Mets 4, Marlins 1

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NEW YORK (AP)—For his first time on the mound in more than 13 months, Florida’s A.J. Burnett had no complaints. Neither did Marlins manager Jack McKeon.

Despite the New York Mets’ 4-1 victory Thursday night, Burnett and McKeon preferred to look at the big picture.

“I felt good,” said Burnett, who is coming back from elbow ligament replacement surgery. “I definitely got better as I went along. For a first time out, I felt healthy. It was a pleasure to be out there, an honor. I haven’t done it in a long time and it was fun.”

Burnett worked four innings and gave up two runs on five hits. All of the damage against him was done in the second when consecutive hits by Karim Garcia, Ty Wigginton and Mike Cameron produced a pair of runs. Except for that and two singles by Cliff Floyd, Burnett was fine.

Maybe better than fine.

Mets manager Art Howe peeked at the scoreboard a couple of times and saw it reporting 97 mph fastballs. “For the first time back, 97 mph,” Howe said. “He threw the heck out of the ball. He looked healthy to me.”

Burnett threw 83 pitches in just four innings, 48 for strikes.

“He did a good job, I thought,” McKeon said. “He threw too many pitches. He was getting behind too many guys. He threw 50 pitches in two innings. You’ve got to expect something like that the first time out. His adrenaline is up. Now we’ve got that out of the way.”

Jae Seo (3-4) worked six innings, allowing just three hits to earn the victory, the Mets’ fourth in a row. Mike Stanton threw two scoreless innings, and Braden Looper pitched a perfect ninth for his 11th save.

The victory moved the Mets one game over .500 at 27-26, and just 2 1/2 games behind the first-place Marlins in the NL East.

It was the fourth straight loss for Florida since the Marlins swept a three-game series from New York last weekend.

The game was the first for Burnett (0-1) since April 25, 2003, against St. Louis. He had the ligament in his right elbow replaced four days later.

Burnett made three rehab starts in the minors, throwing 11 2-3 innings and allowing five runs on 12 hits with five walks and 17 strikeouts. He paused on the mound before throwing his first pitch against the Mets, turning his back to the plate and gazing out to center field.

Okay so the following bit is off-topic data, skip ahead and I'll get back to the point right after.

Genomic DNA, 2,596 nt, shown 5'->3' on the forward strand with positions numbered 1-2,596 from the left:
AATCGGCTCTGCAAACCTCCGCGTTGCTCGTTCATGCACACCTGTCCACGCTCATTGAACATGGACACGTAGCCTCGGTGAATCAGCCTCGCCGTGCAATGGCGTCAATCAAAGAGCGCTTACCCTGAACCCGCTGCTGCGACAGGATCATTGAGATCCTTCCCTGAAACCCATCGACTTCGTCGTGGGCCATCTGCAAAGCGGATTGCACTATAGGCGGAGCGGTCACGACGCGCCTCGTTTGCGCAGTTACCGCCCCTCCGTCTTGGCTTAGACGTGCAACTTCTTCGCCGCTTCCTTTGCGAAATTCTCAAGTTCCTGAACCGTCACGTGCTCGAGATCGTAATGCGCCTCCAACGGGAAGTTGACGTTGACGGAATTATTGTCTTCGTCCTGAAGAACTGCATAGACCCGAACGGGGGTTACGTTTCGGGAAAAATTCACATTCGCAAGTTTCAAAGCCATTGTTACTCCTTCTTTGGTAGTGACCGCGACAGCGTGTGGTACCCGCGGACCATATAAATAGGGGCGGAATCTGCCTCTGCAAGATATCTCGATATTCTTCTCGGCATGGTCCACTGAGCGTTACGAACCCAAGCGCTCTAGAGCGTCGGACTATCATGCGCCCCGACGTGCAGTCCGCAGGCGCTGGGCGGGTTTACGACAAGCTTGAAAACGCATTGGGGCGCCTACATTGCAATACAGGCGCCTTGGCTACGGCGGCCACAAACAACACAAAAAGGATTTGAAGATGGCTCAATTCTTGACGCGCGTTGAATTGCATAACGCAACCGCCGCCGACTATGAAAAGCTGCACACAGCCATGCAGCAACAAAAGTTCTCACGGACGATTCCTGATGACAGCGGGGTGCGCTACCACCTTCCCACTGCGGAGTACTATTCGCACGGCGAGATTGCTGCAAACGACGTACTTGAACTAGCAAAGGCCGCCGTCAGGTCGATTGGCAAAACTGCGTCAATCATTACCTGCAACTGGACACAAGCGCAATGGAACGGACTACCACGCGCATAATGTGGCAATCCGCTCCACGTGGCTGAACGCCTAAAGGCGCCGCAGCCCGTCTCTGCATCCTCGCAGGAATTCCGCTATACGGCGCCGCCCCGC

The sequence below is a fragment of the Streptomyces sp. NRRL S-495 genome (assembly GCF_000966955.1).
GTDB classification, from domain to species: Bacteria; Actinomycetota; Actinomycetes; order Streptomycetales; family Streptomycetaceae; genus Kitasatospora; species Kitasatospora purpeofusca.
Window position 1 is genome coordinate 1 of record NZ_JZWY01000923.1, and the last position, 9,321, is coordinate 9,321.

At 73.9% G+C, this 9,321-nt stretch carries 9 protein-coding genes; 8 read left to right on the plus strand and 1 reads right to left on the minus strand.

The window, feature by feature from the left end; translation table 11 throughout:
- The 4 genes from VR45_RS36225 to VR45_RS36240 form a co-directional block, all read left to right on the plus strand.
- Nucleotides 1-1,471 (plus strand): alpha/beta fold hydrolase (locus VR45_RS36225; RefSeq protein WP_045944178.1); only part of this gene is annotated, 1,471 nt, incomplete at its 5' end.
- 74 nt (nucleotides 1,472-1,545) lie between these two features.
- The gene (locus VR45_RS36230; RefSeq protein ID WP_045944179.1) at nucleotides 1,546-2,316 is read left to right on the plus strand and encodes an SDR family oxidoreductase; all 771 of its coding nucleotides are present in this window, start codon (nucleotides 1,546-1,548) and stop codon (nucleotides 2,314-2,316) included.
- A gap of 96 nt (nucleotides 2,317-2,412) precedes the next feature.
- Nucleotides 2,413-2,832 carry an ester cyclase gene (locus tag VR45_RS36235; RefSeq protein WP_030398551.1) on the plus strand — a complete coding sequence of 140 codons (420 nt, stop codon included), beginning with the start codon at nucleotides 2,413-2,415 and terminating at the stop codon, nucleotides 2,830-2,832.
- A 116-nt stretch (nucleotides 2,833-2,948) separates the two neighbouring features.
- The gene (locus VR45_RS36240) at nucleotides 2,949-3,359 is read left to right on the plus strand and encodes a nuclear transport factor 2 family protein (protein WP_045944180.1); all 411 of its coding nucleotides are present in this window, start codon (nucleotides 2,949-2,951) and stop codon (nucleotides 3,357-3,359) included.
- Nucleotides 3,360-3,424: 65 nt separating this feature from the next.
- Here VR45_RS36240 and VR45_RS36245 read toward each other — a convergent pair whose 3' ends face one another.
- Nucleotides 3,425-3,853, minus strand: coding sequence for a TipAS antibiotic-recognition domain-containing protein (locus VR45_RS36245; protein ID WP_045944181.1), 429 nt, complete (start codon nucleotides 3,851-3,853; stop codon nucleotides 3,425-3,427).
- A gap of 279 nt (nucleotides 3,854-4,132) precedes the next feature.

“We’ll build from here,” Burnett said. “I’ll get more comfortable each time out there. I was not really nervous. Overall, I threw pretty well.”

In the second inning, Garcia singled with one out and Wigginton followed with a run-scoring triple. Cameron, whose batting average had dipped below .200, then doubled to score Wigginton.

After Cameron stole third base, Burnett struck out Seo and got Kaz Matsui on a fly ball to get out of the inning.

The Marlins got a run back in the fifth when Heep Seop Choi opened with a double and came around on a pair of infield outs. Then pitcher Dontrelle Willis, who took a perfect game into the seventh inning against Cincinnati on Wednesday, pinch hit for Burnett and struck out.

Florida threatened in the sixth when Mike Lowell walked with two outs and raced to third on a single by Miguel Cabrera that Cliff Floyd trapped in left field. Floyd had trouble retrieving the ball, and Cabrera took second. Seo fell behind Jeff Conine, but recovered to get him on an inning-ending fly to right.

New York added to its lead in the bottom of the sixth when Mike Piazza walked with one out and Jason Phillips, Garcia and Wigginton followed with hits for a 3-1 lead. Cameron then grounded into a force play but beat the relay to first base, allowing Phillips to score with the Mets’ fourth run.

McKeon said before the game that he didn’t know what to expect from Burnett, whose last major league victory came on Aug. 18, 2002, when he threw a three-hit shutout against San Francisco.

“I have no idea what we’ll get,” McKeon said before the game. “I’d like seven innings. That’s what I’d like.”

Instead, he got four credible ones, not unreasonable for a first time back


Wigginton’s triple gave him an extra base hit for an eighth straight game, a Mets record. Steve Henderson (1977) and Tommie Agee (1969) each had streaks of seven straight. … The eight-game hitting streak ties Wigginton’s career high. … Cameron robbed Cabrera of an extra-base hit in the fourth, chasing down his drive at the center field fence. … Lowell walked twice oneight straight balls from Seo.

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